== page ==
Gardeners can control the type of soil, seeds, watering schedule, and spacing within their gardens, but climate can be more difficult to regulate. Short of a greenhouse or indoor environment, home gardens are subjected to the seasons’ whims. Temperature is an influential gardening variable capable of nurturing or killing gardens depending on the plant selection. Plant varietals, like people, have preferences regarding their environment. Some enjoy cooler climates while others thrive in warmer temperatures.
Gardeners can find plants suitable to their region based on the season and the USDA Plant Hardiness Zone Map. The map identifies the lowest temperatures felt throughout the U.S. to narrow down what can and can’t be grown. After a gardener establishes their hardiness zone, they will have a clearer understanding of what temperature range the seasons are capable. Matching plants to their climate is not just advice, it’s necessary for the garden to thrive.
Organic and Heirloom
These terms are frequently used in marketing, produce descriptions, and seed sales, but the difference may not always be clear. Organic plants are grown under regulations prohibiting the use of sewage, genetically-fabricated materials, and synthetic fertilizers (among other standards depending upon the certifying body). Basically, organic plants are the product of organic materials and processes. Heirlooms are not defined by their growth, but by their heritage. They are open-pollinated seeds that reproduce bounty identical to the parent plant. In short, heirlooms come from one variety instead of a cross between two varieties. Which is “better” is a matter of opinion as they differ in taste, germination, season, bounty, and resiliency. In this article, heirloom varietals that perform better in different climates will be the major focus. Heirlooms are typically known for their taste, bright color, rich nutritional value, unique appearance, and the fact that they rely on small growers and gardeners for continued lineage.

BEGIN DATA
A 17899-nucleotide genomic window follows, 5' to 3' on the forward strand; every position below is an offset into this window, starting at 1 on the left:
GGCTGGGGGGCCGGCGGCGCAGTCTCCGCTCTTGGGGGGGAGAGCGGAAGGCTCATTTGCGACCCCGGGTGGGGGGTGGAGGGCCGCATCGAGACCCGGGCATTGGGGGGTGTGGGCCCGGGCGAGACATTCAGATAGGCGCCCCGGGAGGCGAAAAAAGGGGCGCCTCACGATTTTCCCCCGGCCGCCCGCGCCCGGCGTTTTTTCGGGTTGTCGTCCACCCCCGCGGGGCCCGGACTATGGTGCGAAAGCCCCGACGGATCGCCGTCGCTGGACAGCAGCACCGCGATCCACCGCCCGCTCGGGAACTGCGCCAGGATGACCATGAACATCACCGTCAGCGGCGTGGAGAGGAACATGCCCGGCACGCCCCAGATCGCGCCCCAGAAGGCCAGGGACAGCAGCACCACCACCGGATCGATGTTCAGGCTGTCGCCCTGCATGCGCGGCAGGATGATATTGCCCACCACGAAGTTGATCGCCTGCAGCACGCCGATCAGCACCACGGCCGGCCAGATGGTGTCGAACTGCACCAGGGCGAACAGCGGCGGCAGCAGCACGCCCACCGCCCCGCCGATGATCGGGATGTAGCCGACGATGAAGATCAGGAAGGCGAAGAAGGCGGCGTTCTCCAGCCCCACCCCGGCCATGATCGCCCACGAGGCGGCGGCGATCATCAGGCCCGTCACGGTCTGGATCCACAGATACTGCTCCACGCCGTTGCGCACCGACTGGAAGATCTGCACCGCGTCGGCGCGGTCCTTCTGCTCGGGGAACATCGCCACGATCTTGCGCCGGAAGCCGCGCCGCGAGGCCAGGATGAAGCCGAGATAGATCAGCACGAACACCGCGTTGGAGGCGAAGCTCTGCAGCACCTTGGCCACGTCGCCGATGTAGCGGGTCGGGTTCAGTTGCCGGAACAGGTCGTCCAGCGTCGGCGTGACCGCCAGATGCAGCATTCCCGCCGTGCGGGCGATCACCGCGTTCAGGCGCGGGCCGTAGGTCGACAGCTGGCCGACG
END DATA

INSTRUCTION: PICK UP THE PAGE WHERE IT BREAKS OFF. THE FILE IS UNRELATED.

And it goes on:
Different Potential for Different Climates
Every gardener is searching for the plants that work best for their region. Northern climates have shorter growing seasons, but also have very minimal risk of scorching their plants. Southern climates offer a longer growing season, but the heat can destroy crops and remove life-providing moisture from the environment. Gardeners who understand the risks can navigate them more easily and grow a more bountiful garden.
Generally speaking, tomatoes are a warm-climate plant. They are known for withstanding heat and producing poorly in the cooler months. Tomatoes are mostly sown after the last frost has passed, giving the plant plenty of time to grow and produce multiple bounties before the autumn season ends. Heirloom varietals, such as the ‘Cherokee Purple’ tomato, a sweet flavored and colorful fruit, will thrive in longer, hotter months. They will mature in 3 months and produce a hefty bounty through the heat’s help.